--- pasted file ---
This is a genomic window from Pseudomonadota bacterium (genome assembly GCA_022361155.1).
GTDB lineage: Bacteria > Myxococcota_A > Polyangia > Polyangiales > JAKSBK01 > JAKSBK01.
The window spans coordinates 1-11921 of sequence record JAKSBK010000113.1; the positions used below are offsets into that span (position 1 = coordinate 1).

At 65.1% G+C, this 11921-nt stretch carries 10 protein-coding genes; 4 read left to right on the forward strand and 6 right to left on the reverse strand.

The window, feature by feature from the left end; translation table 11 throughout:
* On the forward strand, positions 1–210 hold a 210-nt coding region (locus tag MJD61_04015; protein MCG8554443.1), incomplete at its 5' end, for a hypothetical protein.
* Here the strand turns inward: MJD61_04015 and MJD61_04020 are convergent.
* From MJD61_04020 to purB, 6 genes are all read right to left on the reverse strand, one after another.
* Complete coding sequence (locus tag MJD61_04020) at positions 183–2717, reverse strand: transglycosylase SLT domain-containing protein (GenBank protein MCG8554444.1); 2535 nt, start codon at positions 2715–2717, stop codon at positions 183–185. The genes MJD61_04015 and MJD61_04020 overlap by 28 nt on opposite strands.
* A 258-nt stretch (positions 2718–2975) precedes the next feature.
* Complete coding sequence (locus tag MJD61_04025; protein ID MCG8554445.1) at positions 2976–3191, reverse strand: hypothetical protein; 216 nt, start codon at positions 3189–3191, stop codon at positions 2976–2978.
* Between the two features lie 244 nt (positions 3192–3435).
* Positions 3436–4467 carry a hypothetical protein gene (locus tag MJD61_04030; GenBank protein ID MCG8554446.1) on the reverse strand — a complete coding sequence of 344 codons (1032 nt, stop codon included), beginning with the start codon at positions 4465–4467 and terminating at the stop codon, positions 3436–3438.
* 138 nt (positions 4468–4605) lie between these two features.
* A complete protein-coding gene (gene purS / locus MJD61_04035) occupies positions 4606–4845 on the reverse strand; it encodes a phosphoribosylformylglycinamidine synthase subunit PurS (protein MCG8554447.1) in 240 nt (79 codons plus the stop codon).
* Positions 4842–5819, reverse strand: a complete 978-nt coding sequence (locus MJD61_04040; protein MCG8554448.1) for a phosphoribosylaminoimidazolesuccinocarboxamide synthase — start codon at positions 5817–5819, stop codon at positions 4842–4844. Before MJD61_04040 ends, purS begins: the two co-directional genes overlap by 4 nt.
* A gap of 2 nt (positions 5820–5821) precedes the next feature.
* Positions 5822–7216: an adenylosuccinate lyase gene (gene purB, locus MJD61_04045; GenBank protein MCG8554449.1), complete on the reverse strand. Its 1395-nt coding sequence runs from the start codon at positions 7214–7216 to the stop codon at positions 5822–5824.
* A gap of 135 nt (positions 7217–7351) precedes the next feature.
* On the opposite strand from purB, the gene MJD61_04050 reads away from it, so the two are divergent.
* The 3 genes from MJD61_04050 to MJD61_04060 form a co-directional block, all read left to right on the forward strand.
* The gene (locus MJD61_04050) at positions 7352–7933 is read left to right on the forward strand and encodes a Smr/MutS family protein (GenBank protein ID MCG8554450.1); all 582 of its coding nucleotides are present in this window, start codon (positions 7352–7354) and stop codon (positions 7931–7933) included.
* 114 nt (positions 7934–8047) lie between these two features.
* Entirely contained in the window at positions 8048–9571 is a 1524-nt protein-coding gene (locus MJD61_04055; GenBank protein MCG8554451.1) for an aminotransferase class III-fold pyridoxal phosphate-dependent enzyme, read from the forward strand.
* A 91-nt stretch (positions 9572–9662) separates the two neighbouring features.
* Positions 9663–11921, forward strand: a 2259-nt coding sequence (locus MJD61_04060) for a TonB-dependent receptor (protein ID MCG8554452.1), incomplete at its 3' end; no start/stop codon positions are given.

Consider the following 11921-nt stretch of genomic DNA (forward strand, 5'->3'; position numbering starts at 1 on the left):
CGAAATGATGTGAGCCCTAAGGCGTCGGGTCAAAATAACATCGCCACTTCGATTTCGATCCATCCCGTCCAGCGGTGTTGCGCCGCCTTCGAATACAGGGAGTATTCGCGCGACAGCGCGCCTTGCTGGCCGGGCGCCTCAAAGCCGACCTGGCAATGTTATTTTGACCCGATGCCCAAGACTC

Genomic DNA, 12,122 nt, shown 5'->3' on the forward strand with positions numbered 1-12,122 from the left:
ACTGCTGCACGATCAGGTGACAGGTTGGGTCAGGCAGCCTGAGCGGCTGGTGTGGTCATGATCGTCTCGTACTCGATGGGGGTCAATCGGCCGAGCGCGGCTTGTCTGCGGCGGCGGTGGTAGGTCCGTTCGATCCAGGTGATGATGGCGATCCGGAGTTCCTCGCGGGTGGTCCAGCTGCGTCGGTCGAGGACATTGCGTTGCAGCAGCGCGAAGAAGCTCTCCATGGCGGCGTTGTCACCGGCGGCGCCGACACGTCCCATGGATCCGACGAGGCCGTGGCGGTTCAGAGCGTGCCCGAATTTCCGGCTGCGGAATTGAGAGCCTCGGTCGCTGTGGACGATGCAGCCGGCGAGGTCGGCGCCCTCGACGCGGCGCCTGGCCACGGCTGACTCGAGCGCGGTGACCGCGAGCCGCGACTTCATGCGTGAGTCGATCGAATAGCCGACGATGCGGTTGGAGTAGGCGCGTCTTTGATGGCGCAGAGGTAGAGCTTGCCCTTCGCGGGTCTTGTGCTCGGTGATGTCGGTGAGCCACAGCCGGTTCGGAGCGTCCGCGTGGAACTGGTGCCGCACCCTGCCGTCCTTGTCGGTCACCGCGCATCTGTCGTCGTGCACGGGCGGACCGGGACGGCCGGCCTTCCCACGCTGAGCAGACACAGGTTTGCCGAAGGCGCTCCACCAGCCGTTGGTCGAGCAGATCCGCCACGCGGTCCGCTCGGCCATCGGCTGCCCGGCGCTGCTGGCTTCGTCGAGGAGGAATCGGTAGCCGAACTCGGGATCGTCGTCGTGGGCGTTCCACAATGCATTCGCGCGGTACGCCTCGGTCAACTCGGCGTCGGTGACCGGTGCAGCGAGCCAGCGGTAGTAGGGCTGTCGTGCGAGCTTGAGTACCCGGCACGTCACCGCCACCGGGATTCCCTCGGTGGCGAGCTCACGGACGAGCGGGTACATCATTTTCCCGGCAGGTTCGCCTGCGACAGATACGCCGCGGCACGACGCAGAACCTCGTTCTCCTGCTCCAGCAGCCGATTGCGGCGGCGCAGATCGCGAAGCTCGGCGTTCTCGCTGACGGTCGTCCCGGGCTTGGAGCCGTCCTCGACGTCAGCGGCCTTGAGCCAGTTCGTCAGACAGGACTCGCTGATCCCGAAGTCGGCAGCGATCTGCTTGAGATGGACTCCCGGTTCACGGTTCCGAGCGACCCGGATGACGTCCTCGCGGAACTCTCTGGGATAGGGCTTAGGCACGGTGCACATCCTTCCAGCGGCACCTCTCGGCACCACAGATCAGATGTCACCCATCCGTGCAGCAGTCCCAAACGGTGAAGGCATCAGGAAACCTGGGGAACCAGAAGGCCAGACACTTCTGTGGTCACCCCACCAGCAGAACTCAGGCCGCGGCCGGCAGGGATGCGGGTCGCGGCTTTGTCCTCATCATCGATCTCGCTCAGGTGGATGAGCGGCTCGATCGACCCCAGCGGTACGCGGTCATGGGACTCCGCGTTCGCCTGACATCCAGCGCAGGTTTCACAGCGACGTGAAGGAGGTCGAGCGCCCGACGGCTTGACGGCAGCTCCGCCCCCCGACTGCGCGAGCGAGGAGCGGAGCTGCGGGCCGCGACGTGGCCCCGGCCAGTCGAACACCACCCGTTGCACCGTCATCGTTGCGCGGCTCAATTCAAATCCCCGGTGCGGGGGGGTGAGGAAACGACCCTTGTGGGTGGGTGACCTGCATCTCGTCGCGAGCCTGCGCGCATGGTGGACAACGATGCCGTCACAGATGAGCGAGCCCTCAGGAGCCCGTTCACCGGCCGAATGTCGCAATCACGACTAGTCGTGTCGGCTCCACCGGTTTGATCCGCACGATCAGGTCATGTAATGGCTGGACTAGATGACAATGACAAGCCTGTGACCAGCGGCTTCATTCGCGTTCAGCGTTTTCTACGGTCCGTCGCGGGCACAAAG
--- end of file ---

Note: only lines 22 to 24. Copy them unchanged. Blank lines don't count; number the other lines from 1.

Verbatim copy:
* The gene (locus MJD61_04050) at positions 7352–7933 is read left to right on the forward strand and encodes a Smr/MutS family protein (GenBank protein ID MCG8554450.1); all 582 of its coding nucleotides are present in this window, start codon (positions 7352–7354) and stop codon (positions 7931–7933) included.
* 114 nt (positions 7934–8047) lie between these two features.
* Entirely contained in the window at positions 8048–9571 is a 1524-nt protein-coding gene (locus MJD61_04055; GenBank protein MCG8554451.1) for an aminotransferase class III-fold pyridoxal phosphate-dependent enzyme, read from the forward strand.